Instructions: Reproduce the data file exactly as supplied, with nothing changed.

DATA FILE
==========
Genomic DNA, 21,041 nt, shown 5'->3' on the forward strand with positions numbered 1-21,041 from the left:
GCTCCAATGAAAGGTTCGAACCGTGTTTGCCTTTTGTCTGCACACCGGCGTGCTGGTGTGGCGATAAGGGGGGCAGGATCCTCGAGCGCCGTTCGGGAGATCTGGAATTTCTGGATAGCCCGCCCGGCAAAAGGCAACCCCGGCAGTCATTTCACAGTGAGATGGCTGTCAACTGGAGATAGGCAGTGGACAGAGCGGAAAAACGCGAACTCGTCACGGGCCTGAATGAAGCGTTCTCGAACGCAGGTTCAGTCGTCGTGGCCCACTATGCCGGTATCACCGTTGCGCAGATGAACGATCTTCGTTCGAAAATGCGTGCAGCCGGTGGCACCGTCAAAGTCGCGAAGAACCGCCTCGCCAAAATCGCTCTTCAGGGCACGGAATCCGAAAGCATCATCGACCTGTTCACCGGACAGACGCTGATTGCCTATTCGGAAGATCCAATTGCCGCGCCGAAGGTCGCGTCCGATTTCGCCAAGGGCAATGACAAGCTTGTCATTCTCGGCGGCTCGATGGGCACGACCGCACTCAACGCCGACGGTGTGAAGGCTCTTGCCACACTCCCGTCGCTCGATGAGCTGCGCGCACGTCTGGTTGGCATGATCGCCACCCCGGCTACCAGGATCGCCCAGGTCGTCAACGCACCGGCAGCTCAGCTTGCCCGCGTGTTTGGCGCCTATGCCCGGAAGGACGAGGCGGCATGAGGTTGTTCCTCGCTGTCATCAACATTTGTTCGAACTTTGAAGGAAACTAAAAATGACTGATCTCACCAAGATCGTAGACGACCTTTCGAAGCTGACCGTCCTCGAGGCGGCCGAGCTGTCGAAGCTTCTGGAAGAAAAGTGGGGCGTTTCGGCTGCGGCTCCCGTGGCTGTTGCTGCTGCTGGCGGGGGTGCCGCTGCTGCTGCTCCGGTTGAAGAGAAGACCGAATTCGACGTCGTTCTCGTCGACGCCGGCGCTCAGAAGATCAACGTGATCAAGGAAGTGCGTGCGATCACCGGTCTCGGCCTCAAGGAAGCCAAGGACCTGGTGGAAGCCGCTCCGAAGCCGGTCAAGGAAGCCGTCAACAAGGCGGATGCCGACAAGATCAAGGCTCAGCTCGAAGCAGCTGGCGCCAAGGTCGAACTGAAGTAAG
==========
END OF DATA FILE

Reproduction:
Genomic DNA, 21,041 nt, shown 5'->3' on the forward strand with positions numbered 1-21,041 from the left:
GCTCCAATGAAAGGTTCGAACCGTGTTTGCCTTTTGTCTGCACACCGGCGTGCTGGTGTGGCGATAAGGGGGGCAGGATCCTCGAGCGCCGTTCGGGAGATCTGGAATTTCTGGATAGCCCGCCCGGCAAAAGGCAACCCCGGCAGTCATTTCACAGTGAGATGGCTGTCAACTGGAGATAGGCAGTGGACAGAGCGGAAAAACGCGAACTCGTCACGGGCCTGAATGAAGCGTTCTCGAACGCAGGTTCAGTCGTCGTGGCCCACTATGCCGGTATCACCGTTGCGCAGATGAACGATCTTCGTTCGAAAATGCGTGCAGCCGGTGGCACCGTCAAAGTCGCGAAGAACCGCCTCGCCAAAATCGCTCTTCAGGGCACGGAATCCGAAAGCATCATCGACCTGTTCACCGGACAGACGCTGATTGCCTATTCGGAAGATCCAATTGCCGCGCCGAAGGTCGCGTCCGATTTCGCCAAGGGCAATGACAAGCTTGTCATTCTCGGCGGCTCGATGGGCACGACCGCACTCAACGCCGACGGTGTGAAGGCTCTTGCCACACTCCCGTCGCTCGATGAGCTGCGCGCACGTCTGGTTGGCATGATCGCCACCCCGGCTACCAGGATCGCCCAGGTCGTCAACGCACCGGCAGCTCAGCTTGCCCGCGTGTTTGGCGCCTATGCCCGGAAGGACGAGGCGGCATGAGGTTGTTCCTCGCTGTCATCAACATTTGTTCGAACTTTGAAGGAAACTAAAAATGACTGATCTCACCAAGATCGTAGACGACCTTTCGAAGCTGACCGTCCTCGAGGCGGCCGAGCTGTCGAAGCTTCTGGAAGAAAAGTGGGGCGTTTCGGCTGCGGCTCCCGTGGCTGTTGCTGCTGCTGGCGGGGGTGCCGCTGCTGCTGCTCCGGTTGAAGAGAAGACCGAATTCGACGTCGTTCTCGTCGACGCCGGCGCTCAGAAGATCAACGTGATCAAGGAAGTGCGTGCGATCACCGGTCTCGGCCTCAAGGAAGCCAAGGACCTGGTGGAAGCCGCTCCGAAGCCGGTCAAGGAAGCCGTCAACAAGGCGGATGCCGACAAGATCAAGGCTCAGCTCGAAGCAGCTGGCGCCAAGGTCGAACTGAAGTAAG